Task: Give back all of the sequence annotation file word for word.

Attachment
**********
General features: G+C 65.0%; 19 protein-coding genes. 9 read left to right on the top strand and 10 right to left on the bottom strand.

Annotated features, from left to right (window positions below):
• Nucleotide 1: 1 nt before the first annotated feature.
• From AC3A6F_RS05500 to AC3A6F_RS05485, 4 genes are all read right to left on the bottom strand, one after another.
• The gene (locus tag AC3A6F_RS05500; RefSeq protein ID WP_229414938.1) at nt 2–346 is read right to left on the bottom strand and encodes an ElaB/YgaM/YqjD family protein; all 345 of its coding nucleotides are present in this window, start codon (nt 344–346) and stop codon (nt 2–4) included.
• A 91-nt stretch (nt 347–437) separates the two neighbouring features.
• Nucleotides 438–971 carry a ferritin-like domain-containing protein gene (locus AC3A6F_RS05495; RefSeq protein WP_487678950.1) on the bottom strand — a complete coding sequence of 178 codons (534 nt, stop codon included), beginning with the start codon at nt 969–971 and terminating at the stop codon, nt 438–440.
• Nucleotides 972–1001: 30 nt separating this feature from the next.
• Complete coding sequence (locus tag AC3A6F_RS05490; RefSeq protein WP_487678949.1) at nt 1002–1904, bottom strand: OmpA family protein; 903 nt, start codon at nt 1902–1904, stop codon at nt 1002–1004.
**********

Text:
General features: G+C 65.0%; 19 protein-coding genes. 9 read left to right on the top strand and 10 right to left on the bottom strand.

Annotated features, from left to right (window positions below):
• Nucleotide 1: 1 nt before the first annotated feature.
• From AC3A6F_RS05500 to AC3A6F_RS05485, 4 genes are all read right to left on the bottom strand, one after another.
• The gene (locus tag AC3A6F_RS05500; RefSeq protein ID WP_229414938.1) at nt 2–346 is read right to left on the bottom strand and encodes an ElaB/YgaM/YqjD family protein; all 345 of its coding nucleotides are present in this window, start codon (nt 344–346) and stop codon (nt 2–4) included.
• A 91-nt stretch (nt 347–437) separates the two neighbouring features.
• Nucleotides 438–971 carry a ferritin-like domain-containing protein gene (locus AC3A6F_RS05495; RefSeq protein WP_487678950.1) on the bottom strand — a complete coding sequence of 178 codons (534 nt, stop codon included), beginning with the start codon at nt 969–971 and terminating at the stop codon, nt 438–440.
• Nucleotides 972–1001: 30 nt separating this feature from the next.
• Complete coding sequence (locus tag AC3A6F_RS05490; RefSeq protein WP_487678949.1) at nt 1002–1904, bottom strand: OmpA family protein; 903 nt, start codon at nt 1902–1904, stop codon at nt 1002–1004.